[FPSPACE] Voyager (to Mars?)
paolo.ulivi at tiscali.it
Wed Apr 18 14:28:53 EDT 2007
I have a cool artist view of the Voyager stack on my webesite at
see also this page http://utenti.lycos.it/paoloulivi/coll.html for other
pictures and artwork
and if you could scan your Mars rover picture, I would love to see it!
DSFPortree at aol.com wrote:
>Voyager was a cool program that went through a lot of evolution before it
>died, then was reborn as Viking and moved to Langley. First mooted in 1960, it
>was JPL's earliest bid to do a major planetary mission outside the "robots must
>be precursors to piloted missions" paradigm. Unfortunately, it got treated as
>a precursor to piloted Mars missions, and got cancelled in August 1967, along
>with plans for Apollo-based piloted Mars flybys with Voyager-based sample
>returners. Three factors conspired against these advanced missions: the Apollo 1
>fire, the expanding war in Indochina, and an astronomical federal budget
>deficit of about $30 billion (!).
>Viking was 90% Voyager. JPL's plans for post-Viking missions based on Viking
>hardware were virtually identical to JPL's plans for advanced Voyager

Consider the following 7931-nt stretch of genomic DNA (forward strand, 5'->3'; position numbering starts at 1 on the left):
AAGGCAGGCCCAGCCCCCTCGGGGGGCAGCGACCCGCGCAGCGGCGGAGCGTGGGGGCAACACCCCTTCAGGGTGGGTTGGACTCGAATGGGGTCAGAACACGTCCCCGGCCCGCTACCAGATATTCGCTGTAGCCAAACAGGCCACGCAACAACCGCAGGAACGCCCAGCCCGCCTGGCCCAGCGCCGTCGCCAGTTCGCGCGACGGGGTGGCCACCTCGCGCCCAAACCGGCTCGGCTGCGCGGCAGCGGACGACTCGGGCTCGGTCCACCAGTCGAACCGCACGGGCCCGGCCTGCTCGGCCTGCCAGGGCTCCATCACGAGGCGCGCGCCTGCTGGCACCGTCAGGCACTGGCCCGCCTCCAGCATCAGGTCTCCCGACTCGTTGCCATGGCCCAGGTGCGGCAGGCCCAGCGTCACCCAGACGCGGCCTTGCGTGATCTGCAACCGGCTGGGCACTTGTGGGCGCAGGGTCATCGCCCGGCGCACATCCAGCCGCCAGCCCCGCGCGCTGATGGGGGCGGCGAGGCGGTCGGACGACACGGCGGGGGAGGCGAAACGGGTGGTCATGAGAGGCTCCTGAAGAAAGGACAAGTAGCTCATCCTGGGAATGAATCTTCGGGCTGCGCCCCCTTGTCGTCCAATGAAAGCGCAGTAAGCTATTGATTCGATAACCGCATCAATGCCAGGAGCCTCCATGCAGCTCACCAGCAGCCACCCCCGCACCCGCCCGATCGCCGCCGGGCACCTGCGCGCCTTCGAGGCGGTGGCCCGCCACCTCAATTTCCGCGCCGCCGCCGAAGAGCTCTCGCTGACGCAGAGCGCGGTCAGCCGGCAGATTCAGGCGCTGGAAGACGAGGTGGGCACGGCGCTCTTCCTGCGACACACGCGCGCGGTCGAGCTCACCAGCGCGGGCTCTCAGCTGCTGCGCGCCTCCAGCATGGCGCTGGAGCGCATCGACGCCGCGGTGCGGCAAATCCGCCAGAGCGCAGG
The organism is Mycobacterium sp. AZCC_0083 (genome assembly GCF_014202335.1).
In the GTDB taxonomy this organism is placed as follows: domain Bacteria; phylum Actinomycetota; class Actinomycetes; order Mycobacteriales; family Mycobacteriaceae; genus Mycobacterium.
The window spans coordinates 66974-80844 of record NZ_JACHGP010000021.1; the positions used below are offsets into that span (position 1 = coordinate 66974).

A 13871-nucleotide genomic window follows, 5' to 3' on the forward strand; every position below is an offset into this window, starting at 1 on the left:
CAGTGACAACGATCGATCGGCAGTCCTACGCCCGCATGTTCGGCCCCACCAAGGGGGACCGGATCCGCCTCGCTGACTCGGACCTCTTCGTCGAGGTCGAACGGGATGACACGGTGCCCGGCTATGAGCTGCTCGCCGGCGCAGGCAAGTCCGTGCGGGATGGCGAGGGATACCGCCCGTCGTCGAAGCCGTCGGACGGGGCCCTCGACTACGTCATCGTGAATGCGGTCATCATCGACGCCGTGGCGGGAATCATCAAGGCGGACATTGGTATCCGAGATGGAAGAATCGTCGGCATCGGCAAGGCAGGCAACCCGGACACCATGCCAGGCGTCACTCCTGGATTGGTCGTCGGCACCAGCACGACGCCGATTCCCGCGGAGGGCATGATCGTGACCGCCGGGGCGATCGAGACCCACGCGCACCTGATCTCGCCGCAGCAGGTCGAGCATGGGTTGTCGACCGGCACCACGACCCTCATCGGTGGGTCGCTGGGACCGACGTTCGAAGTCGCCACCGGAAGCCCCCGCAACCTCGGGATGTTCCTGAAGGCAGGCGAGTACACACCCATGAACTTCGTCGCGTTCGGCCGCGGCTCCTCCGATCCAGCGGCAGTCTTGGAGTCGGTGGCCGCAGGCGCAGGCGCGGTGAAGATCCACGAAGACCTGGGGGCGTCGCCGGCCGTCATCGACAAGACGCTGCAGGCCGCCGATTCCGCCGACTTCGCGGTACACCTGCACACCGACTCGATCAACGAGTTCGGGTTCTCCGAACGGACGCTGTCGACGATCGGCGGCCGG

>missions. If JPL of the 1960s had had it's way, we'd have seen progressively more
>sophisticated Voyagers throughout the 1970s. If JPL of the 1970s had had its way,
>we'd have seen progressively more sophisticated Vikings throughout the 1980s,
>including rovers and sample returns.
>Incidentally, Voyager was also intended for Venus exploration, though its
>Mars mission got the most attention.
>I have a cool picture, taken just five miles from where I sit, of a multi-cab
>Voyager Mars rover with big balloon tires doing an analog test on the rugged
>Bonito Lava Flow in Sunset Crater National Monument. I haven't been able to
>track down anything on when this test occurred - must've been around 1966.
>David S. F. Portree
>author & educator
>dsfportree at aol.com
>Flagstaff Arizona USA
>"It's like when you're a kid, the first time they tell you that the world's
>turning and you just can't quite believe it because everything looks like it's
>standing still. I can feel it - the turn of the Earth. The ground beneath our
>feet is spinning at a thousand miles an hour, the entire planet is hurtling
>around the Sun at sixty-seven thousand miles an hour, and I can feel it. We're
>falling through space, you and me. Clinging to the skin of this tiny little
>world, and if we let go..." - The Ninth Doctor
> See what's free at http://www.aol.com.
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